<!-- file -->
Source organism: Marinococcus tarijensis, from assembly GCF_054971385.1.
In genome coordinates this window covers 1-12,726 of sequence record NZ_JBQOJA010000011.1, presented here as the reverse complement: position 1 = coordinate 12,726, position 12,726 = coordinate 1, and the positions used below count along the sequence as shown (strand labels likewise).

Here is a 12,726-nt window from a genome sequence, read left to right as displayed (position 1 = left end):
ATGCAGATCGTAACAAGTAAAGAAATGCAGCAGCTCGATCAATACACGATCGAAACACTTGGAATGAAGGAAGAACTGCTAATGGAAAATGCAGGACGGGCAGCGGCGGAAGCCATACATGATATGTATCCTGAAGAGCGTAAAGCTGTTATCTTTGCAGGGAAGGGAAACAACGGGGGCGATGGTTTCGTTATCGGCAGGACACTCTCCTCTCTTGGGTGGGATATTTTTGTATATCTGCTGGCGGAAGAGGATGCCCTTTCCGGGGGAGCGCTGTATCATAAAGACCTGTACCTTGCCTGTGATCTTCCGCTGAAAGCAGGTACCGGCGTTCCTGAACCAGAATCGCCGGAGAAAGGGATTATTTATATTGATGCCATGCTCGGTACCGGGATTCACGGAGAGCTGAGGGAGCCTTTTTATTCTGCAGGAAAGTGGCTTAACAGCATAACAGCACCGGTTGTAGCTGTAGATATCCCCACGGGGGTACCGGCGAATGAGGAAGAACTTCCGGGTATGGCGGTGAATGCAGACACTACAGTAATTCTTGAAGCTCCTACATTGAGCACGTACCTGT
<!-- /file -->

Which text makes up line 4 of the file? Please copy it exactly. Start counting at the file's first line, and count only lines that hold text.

ATGCAGATCGTAACAAGTAAAGAAATGCAGCAGCTCGATCAATACACGATCGAAACACTTGGAATGAAGGAAGAACTGCTAATGGAAAATGCAGGACGGGCAGCGGCGGAAGCCATACATGATATGTATCCTGAAGAGCGTAAAGCTGTTATCTTTGCAGGGAAGGGAAACAACGGGGGCGATGGTTTCGTTATCGGCAGGACACTCTCCTCTCTTGGGTGGGATATTTTTGTATATCTGCTGGCGGAAGAGGATGCCCTTTCCGGGGGAGCGCTGTATCATAAAGACCTGTACCTTGCCTGTGATCTTCCGCTGAAAGCAGGTACCGGCGTTCCTGAACCAGAATCGCCGGAGAAAGGGATTATTTATATTGATGCCATGCTCGGTACCGGGATTCACGGAGAGCTGAGGGAGCCTTTTTATTCTGCAGGAAAGTGGCTTAACAGCATAACAGCACCGGTTGTAGCTGTAGATATCCCCACGGGGGTACCGGCGAATGAGGAAGAACTTCCGGGTATGGCGGTGAATGCAGACACTACAGTAATTCTTGAAGCTCCTACATTGAGCACGTACCTGT